Permaculture is about working with the earth and with each other to repair the damage of industrial overreach and to enrich the living world that sustains us. The Permaculture Handbook is the definitive, practical North American guide to this revolutionary practice, and is a must-read for anyone concerned about creating food security, resilience and a legacy of abundance rather than depletion.
In The Urban Gardener, garden designer and lecturer Matt James provides an approachable, practical guide to making the most of an urban garden, including:
Will Allen is an organic farming visionary. A true activist, entrepreneur and expert, he understands the complexities of farming firsthand and the impact that commercialization has had. In the early 19th century, as the American population grew rapidly, demands on crop output increased. Seeing an opportunity to play upon fears from market demand, chemical companies declared war on the vile, profit-sucking, output-wrecking, archnemesis of the average American farmer: bugs. With precision, pesticide manufacturers delivered a "shock and awe" media campaign that can only be compared to the current blitzkrieg from today's pharmaceutical companies. Bugs were the threat to the American dream - and there was a cure available to every farmer available in spray, granule, dust or systemic form that could be applied to your crops. Will Allen's War on Bugs reveals how advertisers, editors, scientists, large-scale farmers, government agencies and even Dr. Seuss colluded to convince farmers to use deadly chemicals, hormones and genetically modified organisms (GMOs) in an effort to pad their wallets and control the American farm enterprise. Utilizing dozens of original advertisements and promotions to illustrate the story, Allen details how consumers and activists have struggled against toxic food. Echoing the warnings of seminal works on the topic such as The Jungle by Upton Sinclair, 100,000,000 Guinea Pigs by Arthur Kallet and F.J. Schlink, and Silent Spring by Rachel Carson, The War on Bugs shouts that the time to stop poisoning our food, water, air and ourselves is now!
In Tomatoes, a Savor the South cookbook, Miriam Rubin gives this staple of Southern gardens the passionate portrait it deserves. She explores the tomato's rich history in Southern culture while inspiring home cooks to fully enjoy these summer fruits in all their glorious variety. Rubin, a prominent food writer and tomato connoisseur, provides 50 vibrant recipes as well as wisdom about how to choose tomatoes and which tomato is right for which dish. Tomatoes includes recipes that celebrate the down-home, inventive and contemporary, such as Stand-over-the-Sink Tomato Sandwiches, Spiced Green Tomato Crumb Cake, Green Tomato and Pork Tenderloin Biscuit Pie, and Tomato and Golden Raisin Chutney. Rubin also offers useful cooking tips; lively lessons on history, cultivation and preserving; and variations for year-round enjoyment of the tomato.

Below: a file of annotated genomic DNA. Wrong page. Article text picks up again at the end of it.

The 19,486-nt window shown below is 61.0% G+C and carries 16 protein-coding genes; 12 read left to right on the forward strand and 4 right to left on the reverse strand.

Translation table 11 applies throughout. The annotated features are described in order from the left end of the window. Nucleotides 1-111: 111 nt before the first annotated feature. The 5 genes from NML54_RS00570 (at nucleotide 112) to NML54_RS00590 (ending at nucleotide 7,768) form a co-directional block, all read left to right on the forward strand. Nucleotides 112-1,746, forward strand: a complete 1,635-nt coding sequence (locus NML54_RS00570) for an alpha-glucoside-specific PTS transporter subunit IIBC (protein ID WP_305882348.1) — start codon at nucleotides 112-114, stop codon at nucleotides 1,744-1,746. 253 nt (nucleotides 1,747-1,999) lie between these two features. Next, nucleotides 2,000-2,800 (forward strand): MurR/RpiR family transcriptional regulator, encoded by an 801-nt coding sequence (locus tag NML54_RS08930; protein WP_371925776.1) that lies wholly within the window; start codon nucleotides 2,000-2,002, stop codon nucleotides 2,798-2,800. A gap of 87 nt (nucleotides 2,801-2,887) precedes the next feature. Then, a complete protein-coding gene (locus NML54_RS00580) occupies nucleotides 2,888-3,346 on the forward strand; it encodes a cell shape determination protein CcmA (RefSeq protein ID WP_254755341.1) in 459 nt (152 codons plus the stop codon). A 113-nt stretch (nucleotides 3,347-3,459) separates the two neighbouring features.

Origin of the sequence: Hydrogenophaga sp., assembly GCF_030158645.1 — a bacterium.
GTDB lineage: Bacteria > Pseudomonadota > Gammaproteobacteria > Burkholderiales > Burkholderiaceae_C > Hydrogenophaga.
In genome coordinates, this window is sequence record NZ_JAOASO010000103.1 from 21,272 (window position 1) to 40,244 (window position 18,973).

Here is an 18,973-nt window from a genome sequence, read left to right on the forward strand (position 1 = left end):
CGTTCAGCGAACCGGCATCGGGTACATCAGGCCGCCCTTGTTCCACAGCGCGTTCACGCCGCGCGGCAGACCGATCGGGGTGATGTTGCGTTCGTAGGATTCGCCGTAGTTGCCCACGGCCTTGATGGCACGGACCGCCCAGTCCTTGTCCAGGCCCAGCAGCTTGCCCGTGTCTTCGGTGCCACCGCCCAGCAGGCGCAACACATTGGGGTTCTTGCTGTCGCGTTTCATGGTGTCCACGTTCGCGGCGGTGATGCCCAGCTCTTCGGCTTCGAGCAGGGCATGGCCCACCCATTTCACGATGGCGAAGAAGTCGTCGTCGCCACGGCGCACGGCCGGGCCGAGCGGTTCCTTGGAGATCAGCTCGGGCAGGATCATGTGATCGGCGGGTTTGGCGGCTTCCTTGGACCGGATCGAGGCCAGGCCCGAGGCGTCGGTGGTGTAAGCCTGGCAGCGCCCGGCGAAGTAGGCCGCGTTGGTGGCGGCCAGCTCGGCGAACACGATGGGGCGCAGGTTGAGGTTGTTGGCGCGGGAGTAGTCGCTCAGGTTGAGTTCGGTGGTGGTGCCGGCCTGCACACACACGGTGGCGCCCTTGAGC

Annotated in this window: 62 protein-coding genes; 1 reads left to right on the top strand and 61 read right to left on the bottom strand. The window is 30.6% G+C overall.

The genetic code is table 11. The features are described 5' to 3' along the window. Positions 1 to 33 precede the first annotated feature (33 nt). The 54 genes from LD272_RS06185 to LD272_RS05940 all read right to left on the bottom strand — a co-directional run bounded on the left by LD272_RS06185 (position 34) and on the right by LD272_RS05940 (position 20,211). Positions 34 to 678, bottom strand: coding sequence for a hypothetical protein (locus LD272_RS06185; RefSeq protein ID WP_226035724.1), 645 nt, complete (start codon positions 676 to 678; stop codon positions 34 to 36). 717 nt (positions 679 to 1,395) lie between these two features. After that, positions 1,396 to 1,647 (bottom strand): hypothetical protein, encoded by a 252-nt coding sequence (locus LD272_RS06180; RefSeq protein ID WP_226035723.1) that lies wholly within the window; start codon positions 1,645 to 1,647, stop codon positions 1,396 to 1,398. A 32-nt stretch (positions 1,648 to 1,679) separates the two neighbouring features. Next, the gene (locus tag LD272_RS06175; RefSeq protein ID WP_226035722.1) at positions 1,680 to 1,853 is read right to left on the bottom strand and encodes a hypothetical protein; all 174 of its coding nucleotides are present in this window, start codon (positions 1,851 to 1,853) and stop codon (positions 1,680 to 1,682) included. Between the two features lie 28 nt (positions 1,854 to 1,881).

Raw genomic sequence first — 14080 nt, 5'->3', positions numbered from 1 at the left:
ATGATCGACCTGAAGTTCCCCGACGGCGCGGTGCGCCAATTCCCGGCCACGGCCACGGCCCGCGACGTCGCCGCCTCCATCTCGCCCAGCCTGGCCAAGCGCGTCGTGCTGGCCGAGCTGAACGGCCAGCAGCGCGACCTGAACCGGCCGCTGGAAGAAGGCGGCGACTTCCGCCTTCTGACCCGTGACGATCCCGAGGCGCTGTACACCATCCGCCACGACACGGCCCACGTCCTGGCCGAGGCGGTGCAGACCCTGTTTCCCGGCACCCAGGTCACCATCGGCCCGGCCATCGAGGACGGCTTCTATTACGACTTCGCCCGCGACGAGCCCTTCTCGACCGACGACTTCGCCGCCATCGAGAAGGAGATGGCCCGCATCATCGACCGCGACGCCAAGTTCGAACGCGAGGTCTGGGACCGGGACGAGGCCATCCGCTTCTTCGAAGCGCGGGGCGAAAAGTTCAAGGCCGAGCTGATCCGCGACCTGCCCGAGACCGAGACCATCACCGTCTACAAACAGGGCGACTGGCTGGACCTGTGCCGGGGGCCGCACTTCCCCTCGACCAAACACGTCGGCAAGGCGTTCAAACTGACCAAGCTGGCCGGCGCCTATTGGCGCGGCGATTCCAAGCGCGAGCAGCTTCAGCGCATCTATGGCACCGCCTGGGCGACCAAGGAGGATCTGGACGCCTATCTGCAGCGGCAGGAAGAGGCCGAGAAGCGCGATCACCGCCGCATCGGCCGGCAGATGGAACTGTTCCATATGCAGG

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Supermarket produce sections bulging with a year-round supply of perfectly round, bright red-orange tomatoes have become all but a national birthright. But in Tomatoland, which is based on his James Beard Award-winning article, "The Price of Tomatoes," investigative food journalist Barry Estabrook reveals the huge human and environmental cost of the $5 billion fresh tomato industry. Fields are sprayed with more than 100 different herbicides and pesticides. Tomatoes are picked hard and green and artificially gassed until their skins acquire a marketable hue. Modern plant breeding has tripled yields, but has also produced fruits with dramatically reduced amounts of calcium, vitamin A and vitamin C, and tomatoes that have 14 times more sodium than the tomatoes our parents enjoyed. The relentless drive for low costs has fostered a thriving modern-day slave trade in the United States. How have we come to this point?
Estabrook traces the supermarket tomato from its birthplace in the deserts of Peru to the impoverished town of Immokalee, Fla., aka the tomato capital of the United States. He visits the laboratories of seedsmen trying to develop varieties that can withstand the rigors of agribusiness and still taste like a garden tomato, and then moves on to commercial growers who operate on tens of thousands of acres, and eventually to a hillside field in Pennsylvania, where he meets an obsessed farmer who produces delectable tomatoes for the nation's top restaurants.
Throughout Tomatoland, Estabrook presents a who's who cast of characters in the tomato industry: the avuncular octogenarian whose conglomerate grows one out of every eight tomatoes eaten in the United States; the ex-Marine who heads the group that dictates the size, color and shape of every tomato shipped out of Florida; the U.S. attorney who has doggedly prosecuted human traffickers for the past decade; and the Guatemalan peasant who came north to earn money for his parents' medical bills and found himself enslaved for two years.
Tomatoland reads like a suspenseful whodunit as well as an exposé of today's agribusiness systems and the price we pay as a society when we take taste and thought out of our food purchases.